Supermodel Ashley Graham has also been supplementing with formula since welcoming twin boys in January. While Graham, who also shares a 2-year-old son with husband Justin Ervin, has long been a proponent of breastfeeding — "I can just feed my kids whenever they're hungry, because I'm there," she told Yahoo Life — meeting the demand of two hungry babies proved overwhelming.
"We do breastmilk and we do formula," shared Graham, who joined the Bobbie formula brand's MotherBoard collective this summer. "We do both because, just as one human being, I cannot keep up with two very savage babies."
While feeding twins has presented challenges, it's also given Graham some new mama skills. As the model has shared on her social media, she's mastered the art of tandem feeding her boys at the same time.
"When I found out I was pregnant with twins, I didn't know that you could breastfeed two babies at the same time," she admitted. "It took a while [to learn] ... but once you figure it out, boom!"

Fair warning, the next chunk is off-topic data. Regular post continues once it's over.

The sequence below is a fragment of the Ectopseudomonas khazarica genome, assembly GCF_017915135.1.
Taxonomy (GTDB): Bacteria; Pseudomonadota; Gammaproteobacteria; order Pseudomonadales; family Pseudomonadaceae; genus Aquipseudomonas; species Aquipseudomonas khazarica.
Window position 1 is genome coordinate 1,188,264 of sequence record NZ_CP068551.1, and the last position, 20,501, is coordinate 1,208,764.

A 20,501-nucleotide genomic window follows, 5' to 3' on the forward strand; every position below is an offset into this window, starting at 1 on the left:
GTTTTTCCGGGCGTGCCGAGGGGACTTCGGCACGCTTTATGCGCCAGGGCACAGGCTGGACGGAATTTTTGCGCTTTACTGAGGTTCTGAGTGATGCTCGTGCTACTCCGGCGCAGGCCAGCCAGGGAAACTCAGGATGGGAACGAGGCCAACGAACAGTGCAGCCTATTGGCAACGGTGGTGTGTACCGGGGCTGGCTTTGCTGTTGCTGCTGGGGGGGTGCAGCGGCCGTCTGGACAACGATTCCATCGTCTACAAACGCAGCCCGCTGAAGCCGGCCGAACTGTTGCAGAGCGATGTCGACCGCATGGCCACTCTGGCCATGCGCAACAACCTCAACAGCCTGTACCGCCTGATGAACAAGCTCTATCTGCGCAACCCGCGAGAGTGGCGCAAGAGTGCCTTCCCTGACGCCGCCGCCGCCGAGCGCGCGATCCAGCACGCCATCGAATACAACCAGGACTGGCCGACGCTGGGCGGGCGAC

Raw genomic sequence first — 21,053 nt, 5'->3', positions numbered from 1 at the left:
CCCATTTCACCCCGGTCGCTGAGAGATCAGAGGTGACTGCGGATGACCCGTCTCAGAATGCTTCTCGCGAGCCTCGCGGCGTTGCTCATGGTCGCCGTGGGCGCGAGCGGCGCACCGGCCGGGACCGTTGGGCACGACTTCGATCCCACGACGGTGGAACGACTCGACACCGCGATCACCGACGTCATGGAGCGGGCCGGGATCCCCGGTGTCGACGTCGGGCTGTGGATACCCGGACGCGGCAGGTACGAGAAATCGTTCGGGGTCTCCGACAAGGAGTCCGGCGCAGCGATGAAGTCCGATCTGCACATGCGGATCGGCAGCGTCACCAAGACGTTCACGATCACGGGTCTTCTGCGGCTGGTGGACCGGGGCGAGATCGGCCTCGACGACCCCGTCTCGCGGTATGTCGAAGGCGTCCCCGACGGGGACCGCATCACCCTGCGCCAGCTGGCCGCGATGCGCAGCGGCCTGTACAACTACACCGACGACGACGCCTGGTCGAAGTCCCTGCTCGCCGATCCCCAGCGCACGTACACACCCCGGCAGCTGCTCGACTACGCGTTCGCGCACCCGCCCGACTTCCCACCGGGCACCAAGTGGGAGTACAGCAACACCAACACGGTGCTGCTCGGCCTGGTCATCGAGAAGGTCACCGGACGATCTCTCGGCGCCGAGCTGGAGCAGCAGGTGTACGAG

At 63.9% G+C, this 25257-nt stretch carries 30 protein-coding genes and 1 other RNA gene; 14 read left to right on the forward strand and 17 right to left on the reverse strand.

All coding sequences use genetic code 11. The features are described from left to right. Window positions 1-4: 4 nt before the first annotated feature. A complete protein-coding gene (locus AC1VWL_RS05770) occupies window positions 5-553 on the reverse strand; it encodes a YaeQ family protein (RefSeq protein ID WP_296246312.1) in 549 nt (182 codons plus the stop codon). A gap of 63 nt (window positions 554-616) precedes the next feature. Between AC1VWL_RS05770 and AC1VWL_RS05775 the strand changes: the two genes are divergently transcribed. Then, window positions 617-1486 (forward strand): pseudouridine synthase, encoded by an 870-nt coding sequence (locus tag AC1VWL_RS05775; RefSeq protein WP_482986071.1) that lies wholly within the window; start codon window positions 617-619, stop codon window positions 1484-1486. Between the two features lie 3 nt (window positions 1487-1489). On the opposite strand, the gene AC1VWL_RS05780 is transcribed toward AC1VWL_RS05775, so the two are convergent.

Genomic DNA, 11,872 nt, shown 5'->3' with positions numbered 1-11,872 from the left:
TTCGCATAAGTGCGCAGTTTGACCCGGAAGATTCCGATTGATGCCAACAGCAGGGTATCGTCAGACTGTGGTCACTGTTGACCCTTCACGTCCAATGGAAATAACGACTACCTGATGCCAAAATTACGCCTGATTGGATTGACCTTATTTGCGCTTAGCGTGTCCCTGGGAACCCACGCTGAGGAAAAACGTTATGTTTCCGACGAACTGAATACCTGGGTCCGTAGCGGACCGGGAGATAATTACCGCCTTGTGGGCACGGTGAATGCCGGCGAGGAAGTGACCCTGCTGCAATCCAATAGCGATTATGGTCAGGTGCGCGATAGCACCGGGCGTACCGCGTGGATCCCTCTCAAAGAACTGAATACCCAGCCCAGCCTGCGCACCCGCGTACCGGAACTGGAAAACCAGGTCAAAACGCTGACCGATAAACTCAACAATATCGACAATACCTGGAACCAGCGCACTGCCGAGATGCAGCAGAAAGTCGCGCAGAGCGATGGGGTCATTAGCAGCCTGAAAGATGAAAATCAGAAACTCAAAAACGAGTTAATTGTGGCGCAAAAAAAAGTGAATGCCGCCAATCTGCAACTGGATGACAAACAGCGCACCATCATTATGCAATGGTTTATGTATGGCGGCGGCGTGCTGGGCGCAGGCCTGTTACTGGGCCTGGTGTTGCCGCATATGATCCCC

Mom of three Ciara has also seen her relationship with breastfeeding evolve with each new child. Speaking to Yahoo Life, the singer noted that she was "in a different season in my life" for each experience. Eldest son Future, now 8, was breastfed until he was 4 months old — around the time Ciara and his father, the rapper Future, ended their engagement and the "Goodies" performer needed to dive back into work.
"When it was Future and I, I was single momming it, so for my four-month mark, my mind was like, 'let's go,'" she said of the more streamlined experience.